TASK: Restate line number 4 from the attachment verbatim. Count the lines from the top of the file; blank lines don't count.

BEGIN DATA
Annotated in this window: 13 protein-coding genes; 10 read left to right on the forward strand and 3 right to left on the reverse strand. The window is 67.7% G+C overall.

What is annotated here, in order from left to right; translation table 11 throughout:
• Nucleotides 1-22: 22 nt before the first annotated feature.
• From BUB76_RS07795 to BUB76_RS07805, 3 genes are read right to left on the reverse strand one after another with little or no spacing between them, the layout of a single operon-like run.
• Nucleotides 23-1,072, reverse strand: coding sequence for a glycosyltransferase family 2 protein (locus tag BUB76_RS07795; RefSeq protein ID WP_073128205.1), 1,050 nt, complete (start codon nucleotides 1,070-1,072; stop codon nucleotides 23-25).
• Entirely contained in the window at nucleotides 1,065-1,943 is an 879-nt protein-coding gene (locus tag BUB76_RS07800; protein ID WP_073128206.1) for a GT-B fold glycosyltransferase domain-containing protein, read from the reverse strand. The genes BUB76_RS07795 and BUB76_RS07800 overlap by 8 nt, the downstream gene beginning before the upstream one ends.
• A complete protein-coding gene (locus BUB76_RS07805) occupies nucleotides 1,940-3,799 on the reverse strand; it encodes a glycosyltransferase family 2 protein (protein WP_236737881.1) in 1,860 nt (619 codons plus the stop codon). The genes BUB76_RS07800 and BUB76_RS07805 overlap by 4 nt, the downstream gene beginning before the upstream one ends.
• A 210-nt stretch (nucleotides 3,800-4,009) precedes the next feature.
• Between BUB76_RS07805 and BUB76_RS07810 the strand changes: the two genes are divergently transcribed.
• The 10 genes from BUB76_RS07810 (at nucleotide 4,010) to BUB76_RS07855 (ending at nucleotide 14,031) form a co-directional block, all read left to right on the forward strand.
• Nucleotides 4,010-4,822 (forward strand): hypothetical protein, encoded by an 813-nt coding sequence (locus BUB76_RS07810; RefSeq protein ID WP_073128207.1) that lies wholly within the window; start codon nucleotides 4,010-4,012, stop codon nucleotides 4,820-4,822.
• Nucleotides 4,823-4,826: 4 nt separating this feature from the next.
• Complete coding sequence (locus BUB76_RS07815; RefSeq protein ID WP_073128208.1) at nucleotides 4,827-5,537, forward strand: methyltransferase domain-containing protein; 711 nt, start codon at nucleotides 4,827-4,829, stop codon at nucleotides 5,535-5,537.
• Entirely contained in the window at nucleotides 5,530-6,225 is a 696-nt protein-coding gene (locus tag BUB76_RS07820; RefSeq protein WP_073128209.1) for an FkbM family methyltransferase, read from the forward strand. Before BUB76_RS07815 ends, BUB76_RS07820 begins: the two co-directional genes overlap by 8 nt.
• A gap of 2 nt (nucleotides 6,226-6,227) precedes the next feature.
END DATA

• From BUB76_RS07795 to BUB76_RS07805, 3 genes are read right to left on the reverse strand one after another with little or no spacing between them, the layout of a single operon-like run.